267 Mass. 28

January 21, 1929 - April 1, 1929

Suffolk County

Present: Rugg, C.J., Crosby, Pierce, & Wait, JJ.

Sale, Transfer of title, Of shares of unincorporated association. Pledge. Estoppel. Equity Jurisdiction, Specific performance.

A dealer sold a share in a certain real estate trust, sending to the purchaser a statement of the sale on a printed "Sold" form. At that time the dealer owned no shares of that trust. A few days later he agreed with the owner of such a share upon a price at which he would purchase it and the owner delivered to him a certificate of the share indorsed in blank. He gave a receipt therefor to the owner "To be accounted for." Two days later, without the knowledge of the purchaser, he forwarded the certificate to the trust with directions to transfer it into his name. Before return of the new certificate to him, he stated to the purchaser that he had the certificate ready for transfer to t.p.e. purchaser, who thereupon paid him the purchase price and gave him instructions as to the person to whom the certificate was to be transferred. Upon receipt of the new certificate by the dealer, he pledged it to a bank. At some time, without the knowledge of the purchaser, entries were made in the dealer's books showing the transmission of the certificate for transfer, "To be transferred to Name of ... [the person specified by the purchaser]"; and showing the receipt of the new certificate, "Certificate Delivered to ... [the dealer]." The interests of the beneficiaries under the trust were represented by a number of such certificates, which were transferable. Held, that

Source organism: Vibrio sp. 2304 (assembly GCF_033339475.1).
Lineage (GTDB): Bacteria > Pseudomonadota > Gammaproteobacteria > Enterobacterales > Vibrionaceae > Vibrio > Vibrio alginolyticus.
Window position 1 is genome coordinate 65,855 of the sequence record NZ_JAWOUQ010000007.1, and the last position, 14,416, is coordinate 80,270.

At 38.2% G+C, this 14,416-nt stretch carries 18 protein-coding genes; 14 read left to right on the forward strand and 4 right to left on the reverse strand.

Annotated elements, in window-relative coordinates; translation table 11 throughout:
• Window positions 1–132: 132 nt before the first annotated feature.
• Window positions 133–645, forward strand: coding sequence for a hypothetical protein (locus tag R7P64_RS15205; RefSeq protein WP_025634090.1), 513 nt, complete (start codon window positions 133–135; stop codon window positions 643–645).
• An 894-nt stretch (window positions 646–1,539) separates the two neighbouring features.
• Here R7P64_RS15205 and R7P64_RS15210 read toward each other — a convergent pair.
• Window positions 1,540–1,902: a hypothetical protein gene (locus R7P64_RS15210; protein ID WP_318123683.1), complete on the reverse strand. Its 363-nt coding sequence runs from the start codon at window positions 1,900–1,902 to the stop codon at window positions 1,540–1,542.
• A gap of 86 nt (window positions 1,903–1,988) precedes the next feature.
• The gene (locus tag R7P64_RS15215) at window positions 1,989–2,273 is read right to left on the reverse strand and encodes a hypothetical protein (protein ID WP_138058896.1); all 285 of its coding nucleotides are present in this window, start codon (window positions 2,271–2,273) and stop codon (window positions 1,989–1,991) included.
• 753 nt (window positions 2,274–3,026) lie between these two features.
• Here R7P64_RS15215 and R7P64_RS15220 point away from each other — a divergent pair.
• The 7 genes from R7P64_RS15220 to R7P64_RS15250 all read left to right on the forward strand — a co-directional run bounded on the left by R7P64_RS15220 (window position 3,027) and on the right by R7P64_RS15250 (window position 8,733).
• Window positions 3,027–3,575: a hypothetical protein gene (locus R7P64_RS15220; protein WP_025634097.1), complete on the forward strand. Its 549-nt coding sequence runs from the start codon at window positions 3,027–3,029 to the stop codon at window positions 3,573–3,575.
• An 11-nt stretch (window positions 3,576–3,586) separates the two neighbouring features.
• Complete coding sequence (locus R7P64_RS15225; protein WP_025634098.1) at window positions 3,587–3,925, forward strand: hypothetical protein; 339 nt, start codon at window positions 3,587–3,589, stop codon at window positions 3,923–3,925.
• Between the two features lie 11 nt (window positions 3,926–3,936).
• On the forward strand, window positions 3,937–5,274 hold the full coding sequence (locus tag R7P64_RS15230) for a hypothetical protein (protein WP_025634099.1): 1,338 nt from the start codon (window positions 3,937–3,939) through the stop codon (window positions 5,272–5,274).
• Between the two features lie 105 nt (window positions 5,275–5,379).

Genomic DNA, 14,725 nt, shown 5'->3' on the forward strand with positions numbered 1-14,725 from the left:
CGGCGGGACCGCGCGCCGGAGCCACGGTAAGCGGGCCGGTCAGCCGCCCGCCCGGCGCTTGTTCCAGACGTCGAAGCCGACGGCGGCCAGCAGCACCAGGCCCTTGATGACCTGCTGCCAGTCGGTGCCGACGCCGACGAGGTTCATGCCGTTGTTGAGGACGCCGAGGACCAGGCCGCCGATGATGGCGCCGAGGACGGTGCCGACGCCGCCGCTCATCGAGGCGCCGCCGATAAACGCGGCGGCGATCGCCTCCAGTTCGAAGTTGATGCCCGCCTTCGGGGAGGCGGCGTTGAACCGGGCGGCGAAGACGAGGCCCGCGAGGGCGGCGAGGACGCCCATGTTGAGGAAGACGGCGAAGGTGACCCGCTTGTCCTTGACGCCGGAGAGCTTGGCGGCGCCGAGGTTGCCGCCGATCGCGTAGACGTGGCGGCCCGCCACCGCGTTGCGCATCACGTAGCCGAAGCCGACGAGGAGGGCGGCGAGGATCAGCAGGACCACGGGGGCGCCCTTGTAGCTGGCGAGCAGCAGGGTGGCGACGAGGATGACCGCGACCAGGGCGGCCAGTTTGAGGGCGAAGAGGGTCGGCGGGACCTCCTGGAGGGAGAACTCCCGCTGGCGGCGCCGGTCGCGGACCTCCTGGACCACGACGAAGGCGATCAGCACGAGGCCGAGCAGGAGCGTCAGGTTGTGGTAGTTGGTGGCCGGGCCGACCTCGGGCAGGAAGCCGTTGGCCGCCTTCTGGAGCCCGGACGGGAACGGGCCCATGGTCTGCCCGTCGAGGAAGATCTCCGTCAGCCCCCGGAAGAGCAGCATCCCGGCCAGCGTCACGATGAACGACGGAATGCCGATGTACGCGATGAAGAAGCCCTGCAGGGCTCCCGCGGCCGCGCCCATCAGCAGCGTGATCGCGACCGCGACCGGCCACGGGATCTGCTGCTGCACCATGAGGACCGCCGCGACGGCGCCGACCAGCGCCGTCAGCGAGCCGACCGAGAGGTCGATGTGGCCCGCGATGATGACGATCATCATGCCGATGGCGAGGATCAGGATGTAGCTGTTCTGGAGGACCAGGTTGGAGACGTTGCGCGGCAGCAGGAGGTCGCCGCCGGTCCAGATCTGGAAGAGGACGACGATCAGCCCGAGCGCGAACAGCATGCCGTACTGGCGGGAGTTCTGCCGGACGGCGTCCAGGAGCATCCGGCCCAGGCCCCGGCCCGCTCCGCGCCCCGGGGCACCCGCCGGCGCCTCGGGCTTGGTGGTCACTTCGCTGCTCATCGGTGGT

(1) The certificate was not a chattel, but an equitable chose in action representing the beneficiary's undivided interest in the property held by the trustee: in connection with these transactions it should be treated in the same manner as a share of stock in a corporation; and, the certificate having been indorsed in blank, title to it passed to the bank by delivery;

(2) Even if the certificate could be considered to be a chattel, no title passed to the purchaser at the time the dealer agreed to sell it to him because the dealer then had no-title to it;

(3) Neither the entries in the dealer's book nor his statement to the purchaser that he had the certificate ready for transfer showed an intent on his part at that time to appropriate the certificate to the purchaser when it should be received after transfer, notwithstanding the payment by the purchaser;

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(4) As between the bank and the purchaser, a contention by the purchaser that title passed to him by estoppel was without merit;

(5) The bank was entitled to the certificate as against the purchaser.